How To Choose the Right Degree
Updated: Sep 4, 2020
If you’re like me then you’ve taken hundreds of career and personality quizzes and you’ve read about every potential career path, but you just cannot seem to settle on what you really want…
That was me, just last year when I was applying for my undergraduate study. Pressure comes from all angles when you’re choosing what to pursue at university; expectations from your parents, peers and teachers, what you think you should do and what you want to do and for some of us, it’s moving to a whole new country.
It’s so easy for people to say ‘follow your passion’ but what does that even mean? What if you don’t have a passion or have more than one? These are questions that no one can answer for you because the answer isn’t just one thing, it’s a journey with twists and turns. I had to figure that out after years of stress, but you don’t have to. Here are the steps to gain clarity:
Step 1: Write/Say it out
When you need to sort something out, it always helps to write it down, but for some people, that means discussing and being vocal. The main objective is to get down all your thoughts, emotions and options, this will let you have an overview of it all.
Don’t worry about being organised with this, it’s supposed to look like what’s going on in your mind and right now, everything might be all over the place.
Journalling will allow you to admit things to yourself that you perhaps cannot say out loud.
Step 2: Don’t follow your Passion
What I mean by this is, do not think to simply follow your passion but broaden it; don’t limit yourself to one career path, instead allow flexibility in your decision.
For example; I used to think I was going to study Ancient History and pursue a career in that field, but mid-application I shifted to Social Anthropology. To some, this might seem like a major shift but digging deeper I found an inclination towards S.A. In other words, what is important to realise is that there is more than just a specific field of study.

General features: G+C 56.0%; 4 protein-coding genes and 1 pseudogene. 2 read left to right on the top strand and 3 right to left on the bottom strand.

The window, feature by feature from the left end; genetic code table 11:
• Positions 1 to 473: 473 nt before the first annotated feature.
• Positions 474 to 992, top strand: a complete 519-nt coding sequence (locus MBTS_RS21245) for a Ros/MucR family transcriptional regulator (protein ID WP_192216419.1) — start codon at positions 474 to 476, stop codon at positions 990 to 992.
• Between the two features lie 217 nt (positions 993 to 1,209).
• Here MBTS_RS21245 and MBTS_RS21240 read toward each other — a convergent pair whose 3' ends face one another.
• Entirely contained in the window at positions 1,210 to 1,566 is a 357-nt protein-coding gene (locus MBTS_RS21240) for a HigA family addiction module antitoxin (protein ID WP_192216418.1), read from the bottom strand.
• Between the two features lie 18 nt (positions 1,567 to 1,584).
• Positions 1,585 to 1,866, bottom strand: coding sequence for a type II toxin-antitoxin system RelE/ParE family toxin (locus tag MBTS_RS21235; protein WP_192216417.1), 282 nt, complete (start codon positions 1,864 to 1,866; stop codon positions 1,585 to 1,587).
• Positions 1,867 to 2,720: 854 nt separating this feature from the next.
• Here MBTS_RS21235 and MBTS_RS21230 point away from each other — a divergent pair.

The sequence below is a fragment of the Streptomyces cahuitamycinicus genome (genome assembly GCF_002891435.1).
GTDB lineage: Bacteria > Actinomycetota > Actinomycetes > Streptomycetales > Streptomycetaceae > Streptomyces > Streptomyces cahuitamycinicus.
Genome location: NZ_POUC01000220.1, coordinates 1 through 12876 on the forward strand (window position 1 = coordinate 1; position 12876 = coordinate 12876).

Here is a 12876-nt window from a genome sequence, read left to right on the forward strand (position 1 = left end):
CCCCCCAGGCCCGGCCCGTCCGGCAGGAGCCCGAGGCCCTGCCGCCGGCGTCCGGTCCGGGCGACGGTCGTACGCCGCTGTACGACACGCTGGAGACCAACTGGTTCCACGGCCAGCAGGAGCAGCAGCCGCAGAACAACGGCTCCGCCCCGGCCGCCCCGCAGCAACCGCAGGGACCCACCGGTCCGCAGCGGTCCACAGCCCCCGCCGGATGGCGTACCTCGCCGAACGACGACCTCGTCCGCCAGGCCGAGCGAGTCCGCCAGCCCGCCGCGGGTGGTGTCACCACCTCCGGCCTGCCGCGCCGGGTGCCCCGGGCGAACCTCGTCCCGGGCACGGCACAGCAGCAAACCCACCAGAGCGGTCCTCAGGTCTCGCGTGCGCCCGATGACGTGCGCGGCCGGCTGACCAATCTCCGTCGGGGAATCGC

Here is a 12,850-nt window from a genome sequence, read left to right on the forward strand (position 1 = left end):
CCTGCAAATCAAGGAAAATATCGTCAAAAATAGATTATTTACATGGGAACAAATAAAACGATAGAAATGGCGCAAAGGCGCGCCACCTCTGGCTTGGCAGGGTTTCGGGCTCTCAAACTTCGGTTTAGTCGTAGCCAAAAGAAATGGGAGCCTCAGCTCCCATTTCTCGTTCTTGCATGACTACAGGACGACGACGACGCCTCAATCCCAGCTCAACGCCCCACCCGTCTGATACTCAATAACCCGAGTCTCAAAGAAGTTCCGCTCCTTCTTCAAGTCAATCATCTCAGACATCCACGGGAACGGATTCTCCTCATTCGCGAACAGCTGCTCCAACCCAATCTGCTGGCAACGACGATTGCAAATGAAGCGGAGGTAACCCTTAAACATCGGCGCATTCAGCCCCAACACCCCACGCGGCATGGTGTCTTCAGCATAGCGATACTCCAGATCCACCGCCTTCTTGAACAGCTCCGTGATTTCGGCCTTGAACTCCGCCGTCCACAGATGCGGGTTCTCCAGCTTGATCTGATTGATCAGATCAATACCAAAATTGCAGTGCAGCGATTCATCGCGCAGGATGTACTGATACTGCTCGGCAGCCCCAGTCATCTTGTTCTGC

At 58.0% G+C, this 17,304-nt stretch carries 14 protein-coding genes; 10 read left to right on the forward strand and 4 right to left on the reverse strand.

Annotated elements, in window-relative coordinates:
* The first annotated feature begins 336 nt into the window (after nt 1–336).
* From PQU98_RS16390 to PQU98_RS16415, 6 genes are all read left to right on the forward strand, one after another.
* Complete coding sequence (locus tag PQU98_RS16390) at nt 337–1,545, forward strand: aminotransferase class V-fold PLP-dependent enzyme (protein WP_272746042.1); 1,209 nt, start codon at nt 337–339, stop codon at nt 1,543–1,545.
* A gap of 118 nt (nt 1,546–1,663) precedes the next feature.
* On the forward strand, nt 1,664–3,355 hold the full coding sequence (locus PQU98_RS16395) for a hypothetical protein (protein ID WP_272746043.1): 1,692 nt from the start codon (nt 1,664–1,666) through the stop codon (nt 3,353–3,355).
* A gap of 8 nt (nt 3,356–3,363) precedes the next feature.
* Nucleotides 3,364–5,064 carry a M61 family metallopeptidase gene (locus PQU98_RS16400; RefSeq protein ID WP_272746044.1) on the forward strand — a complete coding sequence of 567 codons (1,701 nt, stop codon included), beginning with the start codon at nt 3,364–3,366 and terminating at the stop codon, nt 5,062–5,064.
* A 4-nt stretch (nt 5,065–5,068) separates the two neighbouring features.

Step 3: Evaluate Your Values
Ask yourself these four questions:
What are my best skills? Writing? Marketing? Memorising? Art?
What do I value most? Health/Fitness? Cultures? Creating?
What do I want to do forever? Travel? Learn?
What do I want to bring to the world?
After doing this, try to broaden your research, venture into other courses in the field you were perhaps interested in. Try to take your time with this, rushing it will only lead to stress.
Step 4: Take Opinions as Advice (Not Rules)
Take the advice of those around you into consideration, because they perhaps see skills and qualities in you that you cannot see. Do not ask them which career you should choose because you may feel obligated to listen or you'll feel like they are against your choice. Instead ask them what they think are your best skills and qualities.
Step 5: Do Not Plan
This was the hardest part for me because I needed to have everything planned out and see exactly where I was going, but that was a limiting mindset for choosing a career path.
Allow yourself to branch out of your comfort zone and if you cannot make a clear choice, then choose the option that is most versatile. One which will give you the opportunity to experience various aspects of work-life so that you can move on from there.
It’s alright to NOT have everything figured out and to need more time. This is why the next step might be the option for you.
Step 6: Take a Gap Year
A gap year is about experiential education through travel, work or apprenticeship. It’s a great way to deepen your personal awareness, your skills and to take a break from studies. Being exposed to different situations and lifestyles will help you break out of your usual environment and grow in new ways.
So do I have it all figured out? Definitely not. However, I am pleased with my next step and I’ve been discovering new interests and skills since then. I hope these tips give you some clarity and help you in any way possible, thank you for reading and good luck! Follow and like for more student advice, xoxo.